Healthcare has been the topic of debate for most of the last few years. From the boardroom to the water cooler, costs and quality of care are hot topics that impact everyone in this country. Young and old, Americans are feeling the squeeze and most are finding it difficult to come up with solutions. In the boardrooms of corporations both large and small, employers are struggling to cope with reality of rising premiums and declining benefits. Meanwhile employees are left with the prospect of going without health insurance. Currently it is estimated that 50 to 60 million adults in this country are walking the tightrope of living without health insurance. With such widespread reach for ripples created by this healthcare debacle, everyone is looking for answers. How can we afford coverage? Can we go without? What can be done to curb the costs and get this problem under control?
In the workplace, employers and employees often feel as if they’re on opposite sides of the fence. Employers feel as if their subordinates take no consideration of how difficult it can be to turn a profit while facing spiraling costs and a difficult economic environment. While large corporations may be able to ride out the storm, small businesses rarely have this luxury (especially at a time when credit is difficult to obtain). Most small businesses would close their doors if the balance sheet goes in the red for more than a few months or quarters. On the other hand, employees often adopt a near-sighted approach. How could they expect me to afford a premium increase? Should I just try to float without insurance for a while? These questions often lead to resentment on both sides of the coin, but are the employers or employees to take the blame and the higher cost?
Looking for answers to this growing problem is not easy. Where did the system go wrong? Why is it so expensive? Who’s to blame?
Many people blame healthcare providers for the rising costs of quality care. I can assure you this is not the case. Providers are facing a myriad of challenges and roadblocks. More so than ever, running a profitable medical practice is daunting task. Like any other business, a medical practice will close if it can not cover expenses and afford to pay salaries. Labor and leasing expenses are only the tip of the iceberg. Practitioners are forced to pay for equipment, insurance, hardware, software, licensing, and more. After establishing an office with all the appropriate resources, medical practices and hospitals must then attract patients in a very competitive marketplace.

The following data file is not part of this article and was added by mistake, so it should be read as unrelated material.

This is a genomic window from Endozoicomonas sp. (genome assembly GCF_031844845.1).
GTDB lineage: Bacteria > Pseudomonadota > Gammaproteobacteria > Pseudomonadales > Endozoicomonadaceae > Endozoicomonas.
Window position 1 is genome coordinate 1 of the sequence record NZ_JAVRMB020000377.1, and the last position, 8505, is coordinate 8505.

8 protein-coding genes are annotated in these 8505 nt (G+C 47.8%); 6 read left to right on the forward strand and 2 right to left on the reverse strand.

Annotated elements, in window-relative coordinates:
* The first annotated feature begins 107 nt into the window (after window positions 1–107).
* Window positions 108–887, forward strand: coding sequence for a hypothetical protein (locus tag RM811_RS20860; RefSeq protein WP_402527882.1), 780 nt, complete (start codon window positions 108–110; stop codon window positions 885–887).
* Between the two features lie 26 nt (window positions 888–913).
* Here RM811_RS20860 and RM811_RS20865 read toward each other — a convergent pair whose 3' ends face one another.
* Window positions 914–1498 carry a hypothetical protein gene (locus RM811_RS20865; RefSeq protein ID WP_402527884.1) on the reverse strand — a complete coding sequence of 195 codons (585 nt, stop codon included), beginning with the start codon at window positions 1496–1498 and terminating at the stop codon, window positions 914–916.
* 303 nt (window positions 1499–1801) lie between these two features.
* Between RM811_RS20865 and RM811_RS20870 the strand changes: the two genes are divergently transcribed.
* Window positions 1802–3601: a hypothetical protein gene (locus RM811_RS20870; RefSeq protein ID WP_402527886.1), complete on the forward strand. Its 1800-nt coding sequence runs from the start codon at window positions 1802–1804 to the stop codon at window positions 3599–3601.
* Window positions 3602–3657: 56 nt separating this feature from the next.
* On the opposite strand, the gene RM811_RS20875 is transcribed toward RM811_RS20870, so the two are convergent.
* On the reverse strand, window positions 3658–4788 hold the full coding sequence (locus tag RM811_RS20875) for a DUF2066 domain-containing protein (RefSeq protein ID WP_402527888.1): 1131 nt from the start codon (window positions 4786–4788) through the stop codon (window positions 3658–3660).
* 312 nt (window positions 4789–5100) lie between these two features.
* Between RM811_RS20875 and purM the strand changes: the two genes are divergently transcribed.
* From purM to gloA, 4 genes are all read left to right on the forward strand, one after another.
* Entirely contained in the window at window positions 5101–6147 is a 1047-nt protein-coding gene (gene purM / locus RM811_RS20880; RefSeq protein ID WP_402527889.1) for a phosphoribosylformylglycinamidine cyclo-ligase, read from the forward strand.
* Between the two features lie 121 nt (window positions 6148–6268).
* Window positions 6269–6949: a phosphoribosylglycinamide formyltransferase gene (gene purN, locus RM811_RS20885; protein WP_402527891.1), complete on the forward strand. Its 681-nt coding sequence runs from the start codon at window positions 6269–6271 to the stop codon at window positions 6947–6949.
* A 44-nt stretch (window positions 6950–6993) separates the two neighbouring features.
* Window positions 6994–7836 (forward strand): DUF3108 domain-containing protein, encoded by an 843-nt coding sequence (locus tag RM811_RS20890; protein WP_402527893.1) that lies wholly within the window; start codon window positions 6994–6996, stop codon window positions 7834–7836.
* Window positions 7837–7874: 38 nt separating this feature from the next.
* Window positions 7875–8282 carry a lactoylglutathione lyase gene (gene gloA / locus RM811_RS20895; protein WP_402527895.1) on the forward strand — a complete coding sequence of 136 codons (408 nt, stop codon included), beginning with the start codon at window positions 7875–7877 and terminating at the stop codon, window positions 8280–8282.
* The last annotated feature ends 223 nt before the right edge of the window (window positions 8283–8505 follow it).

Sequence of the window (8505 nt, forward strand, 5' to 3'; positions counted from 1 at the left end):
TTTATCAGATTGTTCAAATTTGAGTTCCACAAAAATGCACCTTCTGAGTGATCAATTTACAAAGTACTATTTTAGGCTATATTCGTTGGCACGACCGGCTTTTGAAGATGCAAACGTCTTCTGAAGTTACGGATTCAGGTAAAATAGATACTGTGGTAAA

Yet with all these costs and challenges in their way, healthcare providers are not complaining about patients or labor or costs! The largest problem facing healthcare providers is the insurance reimbursement process. Contradictory goals of payers and providers are resulting in inefficient and difficult payment systems. Insurance companies are more concerned with bottom-line profits and shareholders than they are about the care their members receive. How can we expect doctors and healthcare providers to keep their offices open if they can hardly get paid for the services they perform? Individuals believe that because they pay premiums, the insurance company will pay their doctor. Unfortunately, this is hardly the case. Health insurance claim denial rates can reach as high as 25% or more. Many providers have outstanding receivables measured in the millions of dollars. The insurance reimbursement process is so arduous that many medical practices never get paid and as a result close their doors forever.
Insurance companies use a wide variety of tactics to delay payments and deny claims. Payers employ hoards of representatives charged with the task of fielding calls and scrutinizing claims. Due to these tactics, insurance claims take anywhere from 30 days to more than 1 year to reach a completed status. In most cases claims are delayed and denied due to inconsequential, irrelevant errors. These errors result solely from the many difficult and senseless hoops that are placed in the way of the provider’s billing representatives. This extremely labor intensive process of collecting from insurance companies costs providers a great deal of time and money.
The only beneficiaries of this process are the shareholders of insurance companies. The delays in payments result in interest earned for the time period in which the claim was delayed. In many cases, providers never receive reimbursement for the services they perform. These claims must be written-off as a loss by providers while insurance companies see these cases as victories leaving more cash on their balance sheets. It appears that the primary goal of insurance companies may be to deny as many claims as possible; after all they answer to shareholders not providers or individual policy holders. This gross abuse of power by insurance companies may be the biggest problem we face in the healthcare sector.
The days when doctors sat on golf courses all day while making millions per year are over. Now they must battle insurance companies tooth and nail for every claim. If insurance companies paid doctors for the services they perform, perhaps we would see a reduction in costs related to providing care.
Surely there is no easy fix to this problem. We may find the answers by addressing the goals of big insurance companies. Providing oversight and incentives for paying healthcare providers for the services they perform would be a good start. If insurance companies focus on weeding out fraud rather than just delaying and denying payments, we could see an increase in efficiency and productivity in the healthcare sector that could be the start of controlling costs while maintaining a high standard of care. For the sake of all Americans, hopefully we find an answer soon!